There’s a difference between working hard and being a workaholic. According to Statistics Canada, one third of Canadians between the ages of 25 and 44 identified themselves as workaholics in 1998.

Working hard is a good work ethic, and admirable, but a workaholic can be damaging their health and relationships by using work as an escape.

Workaholics are addicted to work. They’re driven, they’re often perfectionists and they’re generally characterized by:

  • working overtime
  • unable to delegate to others
  • neglecting meals and leisure activities
  • refusing to take days off
  • taking on more than one person can handle

With laptops, cell phones, PDAs and WiFi, work is never out of reach. For workaholics, however, technology is not to blame. Workaholics suffer from a preoccupation. For example, the workaholic is on holiday on a sunny beach and dreaming about being back at work. The hard worker is in the office and dreaming about lying on a sunny beach.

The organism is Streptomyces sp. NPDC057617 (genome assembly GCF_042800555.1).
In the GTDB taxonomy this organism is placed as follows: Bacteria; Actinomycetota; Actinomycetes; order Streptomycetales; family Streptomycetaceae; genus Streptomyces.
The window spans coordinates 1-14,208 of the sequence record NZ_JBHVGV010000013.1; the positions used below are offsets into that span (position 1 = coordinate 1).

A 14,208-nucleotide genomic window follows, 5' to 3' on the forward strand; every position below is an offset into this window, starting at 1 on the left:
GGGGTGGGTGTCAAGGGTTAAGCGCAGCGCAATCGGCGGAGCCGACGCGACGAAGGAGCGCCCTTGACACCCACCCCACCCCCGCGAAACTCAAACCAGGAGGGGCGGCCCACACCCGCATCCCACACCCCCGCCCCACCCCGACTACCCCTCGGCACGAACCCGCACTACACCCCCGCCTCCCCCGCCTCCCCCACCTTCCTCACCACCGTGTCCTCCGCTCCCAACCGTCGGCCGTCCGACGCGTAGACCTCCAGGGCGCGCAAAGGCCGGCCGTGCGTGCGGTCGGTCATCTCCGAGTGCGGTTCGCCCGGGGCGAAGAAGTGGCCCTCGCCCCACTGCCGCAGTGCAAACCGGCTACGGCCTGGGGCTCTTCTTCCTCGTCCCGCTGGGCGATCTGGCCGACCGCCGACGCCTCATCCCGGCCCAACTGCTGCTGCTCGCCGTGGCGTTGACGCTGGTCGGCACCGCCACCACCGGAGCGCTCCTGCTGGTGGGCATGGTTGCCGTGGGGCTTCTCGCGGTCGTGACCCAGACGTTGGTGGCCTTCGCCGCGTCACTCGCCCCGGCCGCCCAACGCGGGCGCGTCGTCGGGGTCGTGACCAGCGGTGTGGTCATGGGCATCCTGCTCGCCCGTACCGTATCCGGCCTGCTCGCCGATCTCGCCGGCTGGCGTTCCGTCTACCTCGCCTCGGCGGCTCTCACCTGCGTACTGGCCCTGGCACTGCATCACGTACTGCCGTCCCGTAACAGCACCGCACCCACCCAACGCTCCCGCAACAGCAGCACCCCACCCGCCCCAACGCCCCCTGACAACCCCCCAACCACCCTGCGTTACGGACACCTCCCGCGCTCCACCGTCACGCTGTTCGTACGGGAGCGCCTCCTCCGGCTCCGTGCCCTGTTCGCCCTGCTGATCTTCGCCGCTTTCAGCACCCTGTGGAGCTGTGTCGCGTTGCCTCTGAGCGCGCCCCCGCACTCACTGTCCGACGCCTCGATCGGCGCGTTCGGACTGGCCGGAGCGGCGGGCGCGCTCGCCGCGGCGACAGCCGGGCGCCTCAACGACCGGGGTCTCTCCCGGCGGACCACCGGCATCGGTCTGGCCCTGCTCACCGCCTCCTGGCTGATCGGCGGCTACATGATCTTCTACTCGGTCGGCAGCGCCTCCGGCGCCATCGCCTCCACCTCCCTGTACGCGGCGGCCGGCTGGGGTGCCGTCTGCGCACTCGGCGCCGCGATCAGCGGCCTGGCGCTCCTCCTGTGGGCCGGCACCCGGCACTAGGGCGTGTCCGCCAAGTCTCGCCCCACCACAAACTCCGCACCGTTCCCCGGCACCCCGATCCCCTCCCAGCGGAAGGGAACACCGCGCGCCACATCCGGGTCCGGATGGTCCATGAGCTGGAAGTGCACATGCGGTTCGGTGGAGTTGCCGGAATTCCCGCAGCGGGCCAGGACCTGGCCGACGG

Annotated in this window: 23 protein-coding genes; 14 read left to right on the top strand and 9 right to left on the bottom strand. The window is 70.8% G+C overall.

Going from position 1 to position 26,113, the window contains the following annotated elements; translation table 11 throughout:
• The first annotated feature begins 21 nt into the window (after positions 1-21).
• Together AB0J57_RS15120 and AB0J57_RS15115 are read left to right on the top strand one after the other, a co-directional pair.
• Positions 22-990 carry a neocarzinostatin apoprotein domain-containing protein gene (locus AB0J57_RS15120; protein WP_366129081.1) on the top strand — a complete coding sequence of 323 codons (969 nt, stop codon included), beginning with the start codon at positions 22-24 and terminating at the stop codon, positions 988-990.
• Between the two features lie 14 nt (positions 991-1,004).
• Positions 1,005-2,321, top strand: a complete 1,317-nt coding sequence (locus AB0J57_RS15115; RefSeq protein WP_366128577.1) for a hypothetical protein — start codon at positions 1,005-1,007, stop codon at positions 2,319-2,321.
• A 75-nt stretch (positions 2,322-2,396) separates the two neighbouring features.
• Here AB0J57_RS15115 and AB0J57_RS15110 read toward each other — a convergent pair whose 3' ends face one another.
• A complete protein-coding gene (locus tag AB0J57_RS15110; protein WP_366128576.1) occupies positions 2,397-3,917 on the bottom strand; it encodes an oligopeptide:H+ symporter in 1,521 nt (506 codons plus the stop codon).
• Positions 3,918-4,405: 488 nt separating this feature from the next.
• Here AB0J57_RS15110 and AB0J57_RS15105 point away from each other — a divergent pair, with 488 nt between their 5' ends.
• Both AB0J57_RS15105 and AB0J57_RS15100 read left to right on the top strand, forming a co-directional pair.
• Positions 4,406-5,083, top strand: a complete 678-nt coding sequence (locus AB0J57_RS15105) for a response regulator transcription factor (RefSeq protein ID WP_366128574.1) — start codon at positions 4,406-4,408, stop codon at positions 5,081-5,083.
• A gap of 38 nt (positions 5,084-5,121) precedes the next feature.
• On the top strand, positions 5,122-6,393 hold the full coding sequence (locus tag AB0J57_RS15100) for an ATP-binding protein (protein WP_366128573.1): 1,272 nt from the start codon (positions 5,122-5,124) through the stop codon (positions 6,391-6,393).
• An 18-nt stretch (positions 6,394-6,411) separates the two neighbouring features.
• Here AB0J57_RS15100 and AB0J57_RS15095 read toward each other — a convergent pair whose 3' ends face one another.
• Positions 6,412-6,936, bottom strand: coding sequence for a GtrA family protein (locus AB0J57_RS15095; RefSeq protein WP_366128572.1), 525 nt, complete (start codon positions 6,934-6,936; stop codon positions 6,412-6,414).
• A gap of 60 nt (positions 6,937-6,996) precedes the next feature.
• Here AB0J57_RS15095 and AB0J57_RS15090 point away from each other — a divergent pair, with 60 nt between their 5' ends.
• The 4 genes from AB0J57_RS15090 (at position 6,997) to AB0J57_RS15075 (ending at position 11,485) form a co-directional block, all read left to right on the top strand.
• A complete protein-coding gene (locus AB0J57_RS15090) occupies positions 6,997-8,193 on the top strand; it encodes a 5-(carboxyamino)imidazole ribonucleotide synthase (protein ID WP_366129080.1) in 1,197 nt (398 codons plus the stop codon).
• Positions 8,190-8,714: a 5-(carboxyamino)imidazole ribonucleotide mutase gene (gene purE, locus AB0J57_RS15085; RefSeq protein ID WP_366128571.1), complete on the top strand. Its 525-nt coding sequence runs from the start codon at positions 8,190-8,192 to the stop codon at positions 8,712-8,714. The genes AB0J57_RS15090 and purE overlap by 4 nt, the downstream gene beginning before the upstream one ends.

As one psychotherapist likes to point out, “Workaholism is similar to alcoholism in some ways. Just as an alcoholic will hide bottles around the house and drink furtively; workaholics may try to sneak in work when they think no one is looking.”

Like most addictive habits, recovery is slow but possible. The goal is finding a balance between work and life while at the same time – decreasing family tension and increasing the quality of one’s work. Check out Workaholics Anonymous if you’re questioning whether you, or someone you know, may be a workaholic. This national support group is modeled on Alcoholics Anonymous and similar 12-step programs.

Source: and WebMD


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